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Ralph Lawrence Carr

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Title: Ralph Lawrence Carr  
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Subject: Governor of Colorado, Governors of Colorado, Timeline of Colorado history, Sakura Square, Topaz War Relocation Center
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Ralph Lawrence Carr

Ralph Lawrence Carr
29th Governor of Colorado
In office
January 10, 1939 – January 12, 1943
Lieutenant John Charles Vivian
Preceded by Teller Ammons
Succeeded by John Charles Vivian
Personal details
Born (1887-12-11)December 11, 1887
Rosita, Colorado
Died September 22, 1950(1950-09-22) (aged 62)
Denver, Colorado
Political party Republican
Spouse(s) (1)Gretchen Fowler
(2)Eleanor Fairall Howe
Profession lawyer, newspaper editor

Ralph Lawrence Carr (December 11, 1887 – September 22, 1950) was the 29th Governor of Colorado from 1939 to 1943.


  • Biography and career 1
  • Legacy 2
  • See also 3
  • References 4
  • External links 5

Biography and career

Born in Rosita in Custer County, Carr grew up in Cripple Creek in Teller County, graduated from Cripple Creek High School in 1905, and earned a law degree in 1912. After more than a decade in private practice, he moved to Denver, and in 1929 President Herbert Hoover appointed him U.S. Attorney for Colorado. In 1938, Carr was elected governor of his home state.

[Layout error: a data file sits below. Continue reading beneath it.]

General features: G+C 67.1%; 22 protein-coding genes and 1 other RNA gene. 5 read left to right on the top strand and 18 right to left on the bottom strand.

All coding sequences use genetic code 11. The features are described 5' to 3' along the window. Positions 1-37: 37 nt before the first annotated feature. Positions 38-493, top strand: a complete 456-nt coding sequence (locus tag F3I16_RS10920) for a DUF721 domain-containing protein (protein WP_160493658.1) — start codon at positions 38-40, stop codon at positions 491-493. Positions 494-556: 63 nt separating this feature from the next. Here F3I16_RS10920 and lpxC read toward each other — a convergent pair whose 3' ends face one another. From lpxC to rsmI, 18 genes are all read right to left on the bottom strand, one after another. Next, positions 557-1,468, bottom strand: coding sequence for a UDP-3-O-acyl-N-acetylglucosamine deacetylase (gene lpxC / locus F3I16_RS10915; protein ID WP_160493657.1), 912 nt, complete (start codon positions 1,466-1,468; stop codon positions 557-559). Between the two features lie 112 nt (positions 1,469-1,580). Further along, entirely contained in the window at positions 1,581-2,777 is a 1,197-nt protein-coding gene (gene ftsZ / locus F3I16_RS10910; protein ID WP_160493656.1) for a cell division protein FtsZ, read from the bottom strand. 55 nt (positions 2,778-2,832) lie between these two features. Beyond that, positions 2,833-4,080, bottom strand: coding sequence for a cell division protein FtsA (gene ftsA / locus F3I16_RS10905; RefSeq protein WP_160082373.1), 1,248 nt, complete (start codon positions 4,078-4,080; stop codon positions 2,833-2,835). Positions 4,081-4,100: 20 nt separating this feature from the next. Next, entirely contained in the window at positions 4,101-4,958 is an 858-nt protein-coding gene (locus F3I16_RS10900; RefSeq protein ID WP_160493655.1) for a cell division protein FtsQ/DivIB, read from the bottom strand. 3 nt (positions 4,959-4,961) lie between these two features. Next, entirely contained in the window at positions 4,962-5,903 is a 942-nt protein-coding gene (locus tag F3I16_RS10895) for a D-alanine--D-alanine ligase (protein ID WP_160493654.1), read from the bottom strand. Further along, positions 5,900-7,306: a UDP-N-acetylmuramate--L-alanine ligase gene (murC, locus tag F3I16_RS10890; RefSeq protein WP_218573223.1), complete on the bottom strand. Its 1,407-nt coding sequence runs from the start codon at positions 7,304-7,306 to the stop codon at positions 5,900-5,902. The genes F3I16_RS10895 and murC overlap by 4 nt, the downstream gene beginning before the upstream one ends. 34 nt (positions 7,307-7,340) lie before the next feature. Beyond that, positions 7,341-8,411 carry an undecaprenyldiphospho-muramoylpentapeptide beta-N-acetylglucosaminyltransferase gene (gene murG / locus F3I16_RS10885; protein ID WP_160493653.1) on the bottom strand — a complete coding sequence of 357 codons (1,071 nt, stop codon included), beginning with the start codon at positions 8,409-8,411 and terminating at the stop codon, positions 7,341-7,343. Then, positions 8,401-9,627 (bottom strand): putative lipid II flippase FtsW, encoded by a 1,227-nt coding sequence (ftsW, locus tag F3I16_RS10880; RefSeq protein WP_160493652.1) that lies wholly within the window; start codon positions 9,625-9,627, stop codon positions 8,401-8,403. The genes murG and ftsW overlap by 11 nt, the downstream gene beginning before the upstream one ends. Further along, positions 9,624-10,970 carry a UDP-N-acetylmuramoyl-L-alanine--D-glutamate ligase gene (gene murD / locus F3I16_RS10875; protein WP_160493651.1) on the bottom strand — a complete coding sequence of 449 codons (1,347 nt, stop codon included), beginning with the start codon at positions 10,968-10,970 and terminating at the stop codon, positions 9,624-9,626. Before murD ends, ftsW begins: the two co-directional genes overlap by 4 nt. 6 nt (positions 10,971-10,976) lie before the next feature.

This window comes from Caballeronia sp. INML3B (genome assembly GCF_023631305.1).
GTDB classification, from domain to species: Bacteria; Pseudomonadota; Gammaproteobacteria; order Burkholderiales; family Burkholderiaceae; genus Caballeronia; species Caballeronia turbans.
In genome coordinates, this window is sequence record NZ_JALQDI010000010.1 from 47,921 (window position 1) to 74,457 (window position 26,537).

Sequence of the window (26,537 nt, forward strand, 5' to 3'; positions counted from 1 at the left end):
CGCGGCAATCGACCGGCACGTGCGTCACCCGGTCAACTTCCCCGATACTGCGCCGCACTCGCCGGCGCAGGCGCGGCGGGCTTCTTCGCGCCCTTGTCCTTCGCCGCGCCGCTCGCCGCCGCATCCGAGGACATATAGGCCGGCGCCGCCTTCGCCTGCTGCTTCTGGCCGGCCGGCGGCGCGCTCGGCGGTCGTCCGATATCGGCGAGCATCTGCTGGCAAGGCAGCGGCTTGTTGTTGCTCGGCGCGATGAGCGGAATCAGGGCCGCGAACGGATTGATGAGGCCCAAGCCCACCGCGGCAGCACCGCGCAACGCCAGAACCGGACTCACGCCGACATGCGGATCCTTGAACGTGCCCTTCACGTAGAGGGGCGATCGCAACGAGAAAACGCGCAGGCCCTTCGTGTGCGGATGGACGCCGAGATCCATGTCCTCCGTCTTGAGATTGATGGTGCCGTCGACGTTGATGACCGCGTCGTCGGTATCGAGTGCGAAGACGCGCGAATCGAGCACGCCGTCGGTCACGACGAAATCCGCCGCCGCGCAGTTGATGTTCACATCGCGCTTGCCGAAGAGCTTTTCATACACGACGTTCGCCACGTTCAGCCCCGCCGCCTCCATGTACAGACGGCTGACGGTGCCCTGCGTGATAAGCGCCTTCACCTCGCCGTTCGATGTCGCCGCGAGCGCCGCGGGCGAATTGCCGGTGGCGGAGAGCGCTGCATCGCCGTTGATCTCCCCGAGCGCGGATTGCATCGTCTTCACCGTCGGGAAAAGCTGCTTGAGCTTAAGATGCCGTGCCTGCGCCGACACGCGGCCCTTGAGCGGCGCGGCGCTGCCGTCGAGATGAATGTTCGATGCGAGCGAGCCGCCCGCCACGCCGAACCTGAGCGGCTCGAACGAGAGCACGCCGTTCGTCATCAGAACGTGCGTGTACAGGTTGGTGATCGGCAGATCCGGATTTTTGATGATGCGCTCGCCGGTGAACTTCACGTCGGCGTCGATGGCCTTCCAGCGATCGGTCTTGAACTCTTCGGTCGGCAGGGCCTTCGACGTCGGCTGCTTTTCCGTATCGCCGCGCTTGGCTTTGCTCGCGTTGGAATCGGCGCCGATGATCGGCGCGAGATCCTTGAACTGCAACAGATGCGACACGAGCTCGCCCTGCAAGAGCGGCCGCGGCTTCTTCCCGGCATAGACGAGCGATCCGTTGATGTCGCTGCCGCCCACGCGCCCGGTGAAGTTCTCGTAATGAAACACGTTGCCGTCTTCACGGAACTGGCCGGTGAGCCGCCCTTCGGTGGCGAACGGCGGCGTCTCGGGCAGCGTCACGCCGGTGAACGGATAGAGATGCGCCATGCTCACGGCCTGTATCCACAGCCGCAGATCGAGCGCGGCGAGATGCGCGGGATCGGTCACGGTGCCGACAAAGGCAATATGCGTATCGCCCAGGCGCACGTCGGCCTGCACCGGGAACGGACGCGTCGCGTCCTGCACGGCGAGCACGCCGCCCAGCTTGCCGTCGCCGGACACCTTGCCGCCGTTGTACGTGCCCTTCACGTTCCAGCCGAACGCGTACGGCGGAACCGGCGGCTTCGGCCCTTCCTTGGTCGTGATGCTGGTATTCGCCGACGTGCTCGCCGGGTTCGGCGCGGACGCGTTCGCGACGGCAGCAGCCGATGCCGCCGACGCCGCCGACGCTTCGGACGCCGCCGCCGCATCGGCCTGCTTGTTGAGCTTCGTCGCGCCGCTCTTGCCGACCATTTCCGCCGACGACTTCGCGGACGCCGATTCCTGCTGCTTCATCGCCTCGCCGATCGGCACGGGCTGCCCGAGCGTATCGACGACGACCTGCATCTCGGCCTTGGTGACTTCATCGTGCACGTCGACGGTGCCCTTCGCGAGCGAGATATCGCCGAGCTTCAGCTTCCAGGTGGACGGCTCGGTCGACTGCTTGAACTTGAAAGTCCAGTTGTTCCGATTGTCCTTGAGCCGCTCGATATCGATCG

A conservative Republican, Carr was committed to fiscal restraint in state government and opposed the New Deal policies of President Franklin D. Roosevelt. When, following Roosevelt's issuance of Executive Order 9066 in 1942, the War Relocation Authority decided to resettle Japanese Americans evicted from the West Coast in a camp at Amache near Granada, Colorado, Carr (by now in his second term as governor) insistently went against popular anti-Japanese sentiment and urged Coloradans to welcome the evacuees.[1] For example, in one speech to a large and hostile audience (made up primarily of worried Colorado farmers), Carr said of the evacuees:

They are not going to take over the vegetable business of this state, and they are not going to take over the Arkansas Valley. But the Japanese are protected by the same Constitution that protects us. An American citizen of Japanese descent has the same rights as any other citizen... If you harm them, you must first harm me. I was brought up in small towns where I knew the shame and dishonor of race hatred. I grew to despise it because it threatened [pointing to various audience members] the happiness of you and you and you.[2]

Carr's urgings for racial tolerance and for protection of the constitutional rights of the Japanese Americans are generally thought to have cost him his political career. He narrowly lost the 1942 Senate election to incumbent Democratic Senator Edwin C. Johnson.


This bust of Ralph L. Carr is located in a small plaza on the east side of the intersection of 19th Street and Larimer Street in Denver.

Carr is buried in Fairmount Cemetery in Denver. In 1976, a bust of Carr was erected in Denver's Sakura Square to commemorate his efforts on behalf of Japanese-Americans.

Carr has a street named after him which runs through the western suburbs of Westminster, Arvada, Wheat Ridge, and Lakewood.